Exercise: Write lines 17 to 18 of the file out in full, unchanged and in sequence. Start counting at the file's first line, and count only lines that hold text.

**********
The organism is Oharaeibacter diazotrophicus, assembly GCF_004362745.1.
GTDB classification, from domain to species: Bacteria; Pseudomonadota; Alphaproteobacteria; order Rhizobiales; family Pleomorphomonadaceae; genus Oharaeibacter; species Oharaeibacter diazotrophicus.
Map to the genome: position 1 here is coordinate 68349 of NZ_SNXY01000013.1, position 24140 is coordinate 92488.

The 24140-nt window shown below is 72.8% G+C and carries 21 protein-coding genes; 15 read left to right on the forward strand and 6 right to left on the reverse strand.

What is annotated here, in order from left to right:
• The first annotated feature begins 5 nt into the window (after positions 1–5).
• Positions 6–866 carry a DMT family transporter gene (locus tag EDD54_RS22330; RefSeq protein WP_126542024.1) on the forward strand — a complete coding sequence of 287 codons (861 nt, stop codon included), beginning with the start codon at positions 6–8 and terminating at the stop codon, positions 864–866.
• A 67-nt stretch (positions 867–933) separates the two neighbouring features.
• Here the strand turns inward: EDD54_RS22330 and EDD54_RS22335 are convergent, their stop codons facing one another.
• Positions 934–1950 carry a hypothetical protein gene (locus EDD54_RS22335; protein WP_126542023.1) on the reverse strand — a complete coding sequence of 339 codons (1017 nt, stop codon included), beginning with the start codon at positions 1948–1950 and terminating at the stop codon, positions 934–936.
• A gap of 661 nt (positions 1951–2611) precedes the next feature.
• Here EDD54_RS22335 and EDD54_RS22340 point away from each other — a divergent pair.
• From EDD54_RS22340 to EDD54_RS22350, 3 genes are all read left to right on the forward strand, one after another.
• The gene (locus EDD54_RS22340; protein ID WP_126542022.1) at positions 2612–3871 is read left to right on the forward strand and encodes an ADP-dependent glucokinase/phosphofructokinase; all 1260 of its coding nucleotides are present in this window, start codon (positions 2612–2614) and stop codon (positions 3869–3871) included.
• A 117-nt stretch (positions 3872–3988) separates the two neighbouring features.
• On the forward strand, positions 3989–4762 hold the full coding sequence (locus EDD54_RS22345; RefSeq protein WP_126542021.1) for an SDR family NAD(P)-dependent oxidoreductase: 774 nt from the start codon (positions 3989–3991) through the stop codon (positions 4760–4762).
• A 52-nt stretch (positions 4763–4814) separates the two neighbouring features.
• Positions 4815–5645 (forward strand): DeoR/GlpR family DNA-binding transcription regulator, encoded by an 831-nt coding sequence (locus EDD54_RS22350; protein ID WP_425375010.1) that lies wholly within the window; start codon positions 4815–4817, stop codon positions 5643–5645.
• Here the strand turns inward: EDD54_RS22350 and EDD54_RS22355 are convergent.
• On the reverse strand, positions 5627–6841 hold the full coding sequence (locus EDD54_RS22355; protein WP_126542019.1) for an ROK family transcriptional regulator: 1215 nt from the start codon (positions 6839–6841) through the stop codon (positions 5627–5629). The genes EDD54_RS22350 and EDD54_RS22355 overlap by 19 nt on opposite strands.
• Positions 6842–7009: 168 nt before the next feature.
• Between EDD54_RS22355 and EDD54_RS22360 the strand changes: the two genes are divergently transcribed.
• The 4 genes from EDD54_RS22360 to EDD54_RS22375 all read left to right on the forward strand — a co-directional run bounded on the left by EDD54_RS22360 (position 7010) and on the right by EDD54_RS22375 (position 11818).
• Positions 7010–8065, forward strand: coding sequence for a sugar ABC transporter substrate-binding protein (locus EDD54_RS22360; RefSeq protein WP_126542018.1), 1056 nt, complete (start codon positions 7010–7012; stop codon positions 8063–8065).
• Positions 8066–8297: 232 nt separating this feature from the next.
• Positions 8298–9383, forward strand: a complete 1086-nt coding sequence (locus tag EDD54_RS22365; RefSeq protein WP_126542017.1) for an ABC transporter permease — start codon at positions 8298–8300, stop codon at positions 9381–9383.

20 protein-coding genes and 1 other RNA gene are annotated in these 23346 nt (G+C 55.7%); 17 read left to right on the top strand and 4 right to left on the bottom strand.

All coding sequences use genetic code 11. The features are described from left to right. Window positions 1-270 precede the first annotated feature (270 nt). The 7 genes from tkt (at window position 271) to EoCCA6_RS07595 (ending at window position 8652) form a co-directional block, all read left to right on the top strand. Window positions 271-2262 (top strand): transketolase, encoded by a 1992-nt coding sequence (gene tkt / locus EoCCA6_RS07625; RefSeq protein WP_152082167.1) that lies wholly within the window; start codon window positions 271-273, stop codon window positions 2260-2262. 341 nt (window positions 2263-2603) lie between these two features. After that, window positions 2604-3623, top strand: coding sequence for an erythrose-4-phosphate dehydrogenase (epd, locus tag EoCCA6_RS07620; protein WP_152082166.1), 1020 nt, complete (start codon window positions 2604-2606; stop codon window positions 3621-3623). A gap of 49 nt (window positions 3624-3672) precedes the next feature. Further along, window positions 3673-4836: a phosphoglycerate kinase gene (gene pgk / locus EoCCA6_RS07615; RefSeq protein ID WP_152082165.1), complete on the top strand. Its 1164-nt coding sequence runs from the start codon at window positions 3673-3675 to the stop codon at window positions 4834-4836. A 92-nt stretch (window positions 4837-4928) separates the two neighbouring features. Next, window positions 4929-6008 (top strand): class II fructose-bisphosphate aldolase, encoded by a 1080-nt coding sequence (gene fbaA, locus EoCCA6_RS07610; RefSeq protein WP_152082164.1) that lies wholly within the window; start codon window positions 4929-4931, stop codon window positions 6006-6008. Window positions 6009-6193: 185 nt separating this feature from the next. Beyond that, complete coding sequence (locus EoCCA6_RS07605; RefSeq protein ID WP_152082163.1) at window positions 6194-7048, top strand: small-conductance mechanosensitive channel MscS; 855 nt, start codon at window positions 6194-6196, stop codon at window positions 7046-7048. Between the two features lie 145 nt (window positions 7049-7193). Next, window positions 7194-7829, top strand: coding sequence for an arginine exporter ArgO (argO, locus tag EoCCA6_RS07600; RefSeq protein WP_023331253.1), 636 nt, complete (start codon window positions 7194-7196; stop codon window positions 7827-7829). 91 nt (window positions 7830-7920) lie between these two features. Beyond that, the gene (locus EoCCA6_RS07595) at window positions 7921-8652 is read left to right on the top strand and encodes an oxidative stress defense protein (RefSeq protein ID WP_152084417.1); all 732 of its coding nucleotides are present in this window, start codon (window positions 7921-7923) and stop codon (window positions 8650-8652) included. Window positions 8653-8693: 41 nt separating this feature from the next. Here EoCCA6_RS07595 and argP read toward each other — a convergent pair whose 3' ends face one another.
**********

• A 52-nt stretch (positions 4763–4814) separates the two neighbouring features.
• Positions 4815–5645 (forward strand): DeoR/GlpR family DNA-binding transcription regulator, encoded by an 831-nt coding sequence (locus EDD54_RS22350; protein ID WP_425375010.1) that lies wholly within the window; start codon positions 4815–4817, stop codon positions 5643–5645.